27.02.2020 13:00:00

What The Gap's New Sustainability Push Can Do ... and What It Can't

Sustainability is important to today's consumer, and now The Gap (NYSE: GPS) is getting into the game. Starting in April, the embattled retailer will debut a partnership with online resale shop ThredUp under which customers will be able to turn in used clothes for store credit at its chains. Though this may give the company a nice PR boost, it's unlikely to kick-start the recovery it needs, nor will it quell investors' concerns about the future of the business.Image source: Getty Images.ThredUp bags and labels will be available at select U.S. Gap, Banana Republic, Athleta, and Janie and Jack stores so that customers can easily put their used clothing up for consignment and receive credit toward new clothing. But ThredUp already works with other retailers in a variety of ways. For example, you'll find ThredUp stores inside some Macy's locations. Other retailers have launched their own sustainability programs -- for example, Nordstrom, with its See You Tomorrow resale shop. Given that the Gap is far from the first retailer to take a stand on reducing fashion waste, this effort is unlikely to stand out in consumers' minds as making the company significantly more environmentally friendly than its peers.Continue reading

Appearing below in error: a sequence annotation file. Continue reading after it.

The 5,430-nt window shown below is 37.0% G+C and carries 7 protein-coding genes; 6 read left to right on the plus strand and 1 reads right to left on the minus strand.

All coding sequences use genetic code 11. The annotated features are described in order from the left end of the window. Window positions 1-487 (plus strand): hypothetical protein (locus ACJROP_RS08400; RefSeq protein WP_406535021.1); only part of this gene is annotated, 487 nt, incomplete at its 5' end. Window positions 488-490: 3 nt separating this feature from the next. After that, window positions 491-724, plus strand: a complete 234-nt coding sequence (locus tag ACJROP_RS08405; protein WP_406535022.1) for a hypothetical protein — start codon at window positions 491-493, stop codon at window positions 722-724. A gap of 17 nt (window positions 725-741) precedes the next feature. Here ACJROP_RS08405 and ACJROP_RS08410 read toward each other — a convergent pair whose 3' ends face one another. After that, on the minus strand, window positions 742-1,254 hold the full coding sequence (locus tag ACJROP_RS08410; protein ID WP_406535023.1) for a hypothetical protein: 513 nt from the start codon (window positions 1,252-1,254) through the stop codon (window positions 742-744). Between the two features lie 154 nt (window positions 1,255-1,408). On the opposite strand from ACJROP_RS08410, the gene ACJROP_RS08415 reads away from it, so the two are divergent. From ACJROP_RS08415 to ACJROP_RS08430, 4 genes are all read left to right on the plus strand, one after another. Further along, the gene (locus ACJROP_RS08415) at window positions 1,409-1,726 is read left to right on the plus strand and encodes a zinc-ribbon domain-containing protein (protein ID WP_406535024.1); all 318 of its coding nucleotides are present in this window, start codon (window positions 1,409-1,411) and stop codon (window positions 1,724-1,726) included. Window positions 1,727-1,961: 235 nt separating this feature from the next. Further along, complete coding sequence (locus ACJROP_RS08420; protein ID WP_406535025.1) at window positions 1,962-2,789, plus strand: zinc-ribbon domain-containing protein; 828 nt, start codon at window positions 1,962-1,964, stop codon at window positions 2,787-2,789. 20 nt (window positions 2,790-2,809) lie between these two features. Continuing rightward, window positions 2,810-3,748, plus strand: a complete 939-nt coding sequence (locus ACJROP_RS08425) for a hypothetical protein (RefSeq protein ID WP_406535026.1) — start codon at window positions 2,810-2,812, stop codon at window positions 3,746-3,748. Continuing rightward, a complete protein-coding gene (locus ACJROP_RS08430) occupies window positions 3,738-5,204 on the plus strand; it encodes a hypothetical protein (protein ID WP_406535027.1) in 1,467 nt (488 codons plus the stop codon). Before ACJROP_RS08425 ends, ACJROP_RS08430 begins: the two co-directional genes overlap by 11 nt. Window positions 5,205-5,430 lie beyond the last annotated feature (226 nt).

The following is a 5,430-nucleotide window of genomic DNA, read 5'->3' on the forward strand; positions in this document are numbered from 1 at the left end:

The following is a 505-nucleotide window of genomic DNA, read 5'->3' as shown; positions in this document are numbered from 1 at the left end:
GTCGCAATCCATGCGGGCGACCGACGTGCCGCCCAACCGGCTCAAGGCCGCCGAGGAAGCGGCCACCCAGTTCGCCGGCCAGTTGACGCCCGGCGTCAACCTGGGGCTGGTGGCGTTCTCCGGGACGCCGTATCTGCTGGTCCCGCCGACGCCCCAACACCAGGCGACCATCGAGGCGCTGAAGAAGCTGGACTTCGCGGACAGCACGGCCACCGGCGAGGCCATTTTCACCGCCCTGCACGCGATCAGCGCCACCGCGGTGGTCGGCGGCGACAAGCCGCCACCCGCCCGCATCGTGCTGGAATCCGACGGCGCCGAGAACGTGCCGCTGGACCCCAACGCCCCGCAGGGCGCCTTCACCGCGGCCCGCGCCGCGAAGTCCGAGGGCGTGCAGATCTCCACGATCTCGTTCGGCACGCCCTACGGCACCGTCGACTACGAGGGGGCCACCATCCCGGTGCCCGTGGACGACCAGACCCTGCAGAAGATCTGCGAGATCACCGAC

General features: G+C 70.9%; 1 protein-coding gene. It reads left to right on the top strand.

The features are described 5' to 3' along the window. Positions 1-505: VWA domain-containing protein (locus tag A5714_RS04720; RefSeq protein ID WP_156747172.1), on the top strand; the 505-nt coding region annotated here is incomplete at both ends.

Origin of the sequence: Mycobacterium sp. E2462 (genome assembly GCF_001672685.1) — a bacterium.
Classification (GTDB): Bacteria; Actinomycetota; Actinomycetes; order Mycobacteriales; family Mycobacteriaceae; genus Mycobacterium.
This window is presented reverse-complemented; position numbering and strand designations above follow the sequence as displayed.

Weiter zum vollständigen Artikel bei "MotleyFool"